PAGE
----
Hearing Aid Batteries

Can All Batteries Be Replaced?

Yes, you can replace all hearing aid batteries, regardless of whether they are disposable or rechargeable. Replacing the batteries requires the use of specific shielded batteries, as they are designed to prevent any possible damage to the hearing aid. Be sure to always use this type of battery rather than one of identical size from another device.

Although you can replace batteries, some can be quite expensive. However, there are a couple of tricks that can preserve your battery’s life and maximize the use you get from it. Turning off the hearing aid when it isn’t in use, leaving the battery flap open at night, and storing batteries at room temperature are just a few examples.

Types of Hearing Aid Batteries

Hearing aid batteries come in many sizes and varieties, so it’s essential to know which one is right for your device. Rechargeable batteries are available for most behind-the-ear hearing aids. As for disposable zinc-air batteries, there are four standard sizes, all of which are color-coded for user convenience:

Size 10 — Coded with the color yellow, they are typically used for smaller hearing aids, and have a life of 3–10 days.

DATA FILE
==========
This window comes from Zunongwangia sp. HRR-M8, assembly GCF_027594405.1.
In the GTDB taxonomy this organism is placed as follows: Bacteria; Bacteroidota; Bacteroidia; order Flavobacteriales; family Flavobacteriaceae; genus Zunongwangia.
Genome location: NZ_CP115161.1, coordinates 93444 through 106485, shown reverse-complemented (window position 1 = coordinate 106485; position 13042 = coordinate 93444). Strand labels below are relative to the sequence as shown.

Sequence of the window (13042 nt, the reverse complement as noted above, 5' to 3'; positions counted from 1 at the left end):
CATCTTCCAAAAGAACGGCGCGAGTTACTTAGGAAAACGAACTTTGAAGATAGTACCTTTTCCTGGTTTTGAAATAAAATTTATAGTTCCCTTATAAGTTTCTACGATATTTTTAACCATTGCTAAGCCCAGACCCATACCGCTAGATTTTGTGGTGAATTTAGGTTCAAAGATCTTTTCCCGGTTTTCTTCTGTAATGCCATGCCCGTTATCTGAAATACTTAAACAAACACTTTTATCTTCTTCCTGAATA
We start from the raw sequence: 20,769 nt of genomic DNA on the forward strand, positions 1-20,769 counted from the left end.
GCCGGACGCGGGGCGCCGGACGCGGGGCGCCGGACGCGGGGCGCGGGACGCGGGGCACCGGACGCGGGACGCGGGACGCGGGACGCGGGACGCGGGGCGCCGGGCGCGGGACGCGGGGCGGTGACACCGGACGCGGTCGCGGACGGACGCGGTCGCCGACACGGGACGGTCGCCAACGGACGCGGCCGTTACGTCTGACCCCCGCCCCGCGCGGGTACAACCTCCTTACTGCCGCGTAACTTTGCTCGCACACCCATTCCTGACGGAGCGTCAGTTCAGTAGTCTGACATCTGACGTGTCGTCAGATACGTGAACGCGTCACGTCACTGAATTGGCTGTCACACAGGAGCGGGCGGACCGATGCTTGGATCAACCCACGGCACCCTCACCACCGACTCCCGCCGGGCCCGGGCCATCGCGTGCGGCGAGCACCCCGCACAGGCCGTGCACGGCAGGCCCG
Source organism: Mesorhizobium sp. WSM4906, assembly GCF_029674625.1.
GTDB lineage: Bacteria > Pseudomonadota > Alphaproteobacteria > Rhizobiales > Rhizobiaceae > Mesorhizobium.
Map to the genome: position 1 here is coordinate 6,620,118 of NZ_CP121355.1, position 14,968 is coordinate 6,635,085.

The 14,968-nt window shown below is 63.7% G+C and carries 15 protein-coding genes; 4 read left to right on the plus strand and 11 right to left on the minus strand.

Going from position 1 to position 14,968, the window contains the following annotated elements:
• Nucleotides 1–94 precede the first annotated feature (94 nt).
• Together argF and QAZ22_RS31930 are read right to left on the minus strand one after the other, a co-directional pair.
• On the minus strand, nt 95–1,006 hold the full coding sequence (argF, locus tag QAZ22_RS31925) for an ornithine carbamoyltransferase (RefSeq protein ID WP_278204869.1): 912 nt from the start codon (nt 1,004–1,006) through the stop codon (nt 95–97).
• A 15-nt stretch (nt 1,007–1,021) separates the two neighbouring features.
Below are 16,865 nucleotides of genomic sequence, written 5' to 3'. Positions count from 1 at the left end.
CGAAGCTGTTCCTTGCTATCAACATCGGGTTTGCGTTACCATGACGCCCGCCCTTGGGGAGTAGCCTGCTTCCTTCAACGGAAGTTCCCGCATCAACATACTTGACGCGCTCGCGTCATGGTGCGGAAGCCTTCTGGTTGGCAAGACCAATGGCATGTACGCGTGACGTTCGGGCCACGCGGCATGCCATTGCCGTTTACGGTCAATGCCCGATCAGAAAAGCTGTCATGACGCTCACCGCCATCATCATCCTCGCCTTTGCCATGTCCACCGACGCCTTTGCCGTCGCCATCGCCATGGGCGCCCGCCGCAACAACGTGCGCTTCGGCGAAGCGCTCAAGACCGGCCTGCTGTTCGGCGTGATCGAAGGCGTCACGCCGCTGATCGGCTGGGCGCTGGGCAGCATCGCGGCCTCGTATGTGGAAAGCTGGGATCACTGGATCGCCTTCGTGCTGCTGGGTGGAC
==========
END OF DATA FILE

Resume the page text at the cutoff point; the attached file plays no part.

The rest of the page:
Size 13 — Color-coded using orange, these are commonly used for behind-the-ear hearing aids, and can last for 1–2 weeks.

Size 312 — These are coded by the color brown, can be used for both receiver-in-ear and in-canal devices, and have an average life of 3–10 days.

Size 675 — Color-coded using brown, these are the largest on the list. They also have a longer life, and last from 9–20 days.

Always be sure to consult a hearing care professional to choose the battery which is properly-suited to your hearing device.

Can Rechargeable Batteries Be Replaced?

Rechargeable batteries can indeed be replaced, as they can lose their charge over months of extended use. They are meant to charge while you sleep so that they can be at full power when you awake to use your hearing aid. However, if you notice decreased performance or that they fail to hold an adequate charge, it may be time to replace them.

If you are looking to replace your rechargeable batteries, be sure to consult with an audiologist or hearing aid specialist. Choosing the specific battery model for your particular hearing aid is an essential part of maintaining your device. Using the wrong battery can cause irreparable damage.

Read our article about why you should get a hearing test.

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